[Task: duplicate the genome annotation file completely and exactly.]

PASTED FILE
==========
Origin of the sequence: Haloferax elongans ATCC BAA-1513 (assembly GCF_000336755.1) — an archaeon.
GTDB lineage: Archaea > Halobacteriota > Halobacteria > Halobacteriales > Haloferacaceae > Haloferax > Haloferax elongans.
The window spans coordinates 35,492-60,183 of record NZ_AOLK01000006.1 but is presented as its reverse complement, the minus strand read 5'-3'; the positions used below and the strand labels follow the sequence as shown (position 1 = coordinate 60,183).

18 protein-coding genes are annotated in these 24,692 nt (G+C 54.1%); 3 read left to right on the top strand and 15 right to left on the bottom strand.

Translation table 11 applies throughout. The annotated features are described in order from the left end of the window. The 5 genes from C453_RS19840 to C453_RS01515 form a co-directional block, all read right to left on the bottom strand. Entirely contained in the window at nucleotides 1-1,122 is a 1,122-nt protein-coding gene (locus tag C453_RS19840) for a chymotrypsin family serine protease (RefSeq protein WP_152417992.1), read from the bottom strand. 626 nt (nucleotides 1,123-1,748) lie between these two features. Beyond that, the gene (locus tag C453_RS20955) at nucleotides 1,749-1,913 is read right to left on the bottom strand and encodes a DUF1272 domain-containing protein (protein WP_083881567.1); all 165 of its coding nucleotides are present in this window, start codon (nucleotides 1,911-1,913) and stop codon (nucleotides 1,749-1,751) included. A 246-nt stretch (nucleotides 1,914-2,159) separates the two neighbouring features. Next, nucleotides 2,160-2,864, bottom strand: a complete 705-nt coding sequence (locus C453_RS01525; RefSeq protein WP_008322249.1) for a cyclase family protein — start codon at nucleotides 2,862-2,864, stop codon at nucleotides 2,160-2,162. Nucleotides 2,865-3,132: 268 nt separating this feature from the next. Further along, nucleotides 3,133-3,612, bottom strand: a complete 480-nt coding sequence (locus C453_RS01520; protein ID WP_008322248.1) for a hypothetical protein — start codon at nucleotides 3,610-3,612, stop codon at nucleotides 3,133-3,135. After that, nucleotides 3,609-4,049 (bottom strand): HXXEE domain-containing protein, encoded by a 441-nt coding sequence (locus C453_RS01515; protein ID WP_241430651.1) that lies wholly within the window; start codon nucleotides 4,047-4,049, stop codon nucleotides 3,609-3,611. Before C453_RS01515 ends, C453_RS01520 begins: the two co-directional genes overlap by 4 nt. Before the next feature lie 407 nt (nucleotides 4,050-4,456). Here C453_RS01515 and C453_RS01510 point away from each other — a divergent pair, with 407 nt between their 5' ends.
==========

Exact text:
Origin of the sequence: Haloferax elongans ATCC BAA-1513 (assembly GCF_000336755.1) — an archaeon.
GTDB lineage: Archaea > Halobacteriota > Halobacteria > Halobacteriales > Haloferacaceae > Haloferax > Haloferax elongans.
The window spans coordinates 35,492-60,183 of record NZ_AOLK01000006.1 but is presented as its reverse complement, the minus strand read 5'-3'; the positions used below and the strand labels follow the sequence as shown (position 1 = coordinate 60,183).

18 protein-coding genes are annotated in these 24,692 nt (G+C 54.1%); 3 read left to right on the top strand and 15 right to left on the bottom strand.

Translation table 11 applies throughout. The annotated features are described in order from the left end of the window. The 5 genes from C453_RS19840 to C453_RS01515 form a co-directional block, all read right to left on the bottom strand. Entirely contained in the window at nucleotides 1-1,122 is a 1,122-nt protein-coding gene (locus tag C453_RS19840) for a chymotrypsin family serine protease (RefSeq protein WP_152417992.1), read from the bottom strand. 626 nt (nucleotides 1,123-1,748) lie between these two features. Beyond that, the gene (locus tag C453_RS20955) at nucleotides 1,749-1,913 is read right to left on the bottom strand and encodes a DUF1272 domain-containing protein (protein WP_083881567.1); all 165 of its coding nucleotides are present in this window, start codon (nucleotides 1,911-1,913) and stop codon (nucleotides 1,749-1,751) included. A 246-nt stretch (nucleotides 1,914-2,159) separates the two neighbouring features. Next, nucleotides 2,160-2,864, bottom strand: a complete 705-nt coding sequence (locus C453_RS01525; RefSeq protein WP_008322249.1) for a cyclase family protein — start codon at nucleotides 2,862-2,864, stop codon at nucleotides 2,160-2,162. Nucleotides 2,865-3,132: 268 nt separating this feature from the next. Further along, nucleotides 3,133-3,612, bottom strand: a complete 480-nt coding sequence (locus C453_RS01520; protein ID WP_008322248.1) for a hypothetical protein — start codon at nucleotides 3,610-3,612, stop codon at nucleotides 3,133-3,135. After that, nucleotides 3,609-4,049 (bottom strand): HXXEE domain-containing protein, encoded by a 441-nt coding sequence (locus C453_RS01515; protein ID WP_241430651.1) that lies wholly within the window; start codon nucleotides 4,047-4,049, stop codon nucleotides 3,609-3,611. Before C453_RS01515 ends, C453_RS01520 begins: the two co-directional genes overlap by 4 nt. Before the next feature lie 407 nt (nucleotides 4,050-4,456). Here C453_RS01515 and C453_RS01510 point away from each other — a divergent pair, with 407 nt between their 5' ends.